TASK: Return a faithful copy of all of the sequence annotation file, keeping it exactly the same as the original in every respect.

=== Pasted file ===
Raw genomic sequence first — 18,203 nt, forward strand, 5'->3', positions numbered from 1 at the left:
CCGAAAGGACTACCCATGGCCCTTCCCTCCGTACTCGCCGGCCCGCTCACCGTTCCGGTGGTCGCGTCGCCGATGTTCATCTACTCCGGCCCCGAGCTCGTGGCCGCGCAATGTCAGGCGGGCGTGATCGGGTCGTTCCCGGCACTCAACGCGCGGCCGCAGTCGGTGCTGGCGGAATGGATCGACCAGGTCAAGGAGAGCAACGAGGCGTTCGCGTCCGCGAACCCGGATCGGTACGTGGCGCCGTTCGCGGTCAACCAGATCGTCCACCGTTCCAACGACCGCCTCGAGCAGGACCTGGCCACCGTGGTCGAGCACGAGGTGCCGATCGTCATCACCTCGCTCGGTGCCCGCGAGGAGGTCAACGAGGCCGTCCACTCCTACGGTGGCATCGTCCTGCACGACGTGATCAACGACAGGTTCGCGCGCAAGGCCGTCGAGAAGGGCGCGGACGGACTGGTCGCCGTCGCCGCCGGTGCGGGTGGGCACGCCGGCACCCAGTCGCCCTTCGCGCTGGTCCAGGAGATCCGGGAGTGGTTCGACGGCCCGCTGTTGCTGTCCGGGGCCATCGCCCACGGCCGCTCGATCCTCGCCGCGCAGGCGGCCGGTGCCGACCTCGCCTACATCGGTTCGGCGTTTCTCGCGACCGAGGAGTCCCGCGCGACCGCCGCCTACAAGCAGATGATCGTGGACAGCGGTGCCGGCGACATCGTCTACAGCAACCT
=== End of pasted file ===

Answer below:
Raw genomic sequence first — 18,203 nt, forward strand, 5'->3', positions numbered from 1 at the left:
CCGAAAGGACTACCCATGGCCCTTCCCTCCGTACTCGCCGGCCCGCTCACCGTTCCGGTGGTCGCGTCGCCGATGTTCATCTACTCCGGCCCCGAGCTCGTGGCCGCGCAATGTCAGGCGGGCGTGATCGGGTCGTTCCCGGCACTCAACGCGCGGCCGCAGTCGGTGCTGGCGGAATGGATCGACCAGGTCAAGGAGAGCAACGAGGCGTTCGCGTCCGCGAACCCGGATCGGTACGTGGCGCCGTTCGCGGTCAACCAGATCGTCCACCGTTCCAACGACCGCCTCGAGCAGGACCTGGCCACCGTGGTCGAGCACGAGGTGCCGATCGTCATCACCTCGCTCGGTGCCCGCGAGGAGGTCAACGAGGCCGTCCACTCCTACGGTGGCATCGTCCTGCACGACGTGATCAACGACAGGTTCGCGCGCAAGGCCGTCGAGAAGGGCGCGGACGGACTGGTCGCCGTCGCCGCCGGTGCGGGTGGGCACGCCGGCACCCAGTCGCCCTTCGCGCTGGTCCAGGAGATCCGGGAGTGGTTCGACGGCCCGCTGTTGCTGTCCGGGGCCATCGCCCACGGCCGCTCGATCCTCGCCGCGCAGGCGGCCGGTGCCGACCTCGCCTACATCGGTTCGGCGTTTCTCGCGACCGAGGAGTCCCGCGCGACCGCCGCCTACAAGCAGATGATCGTGGACAGCGGTGCCGGCGACATCGTCTACAGCAACCT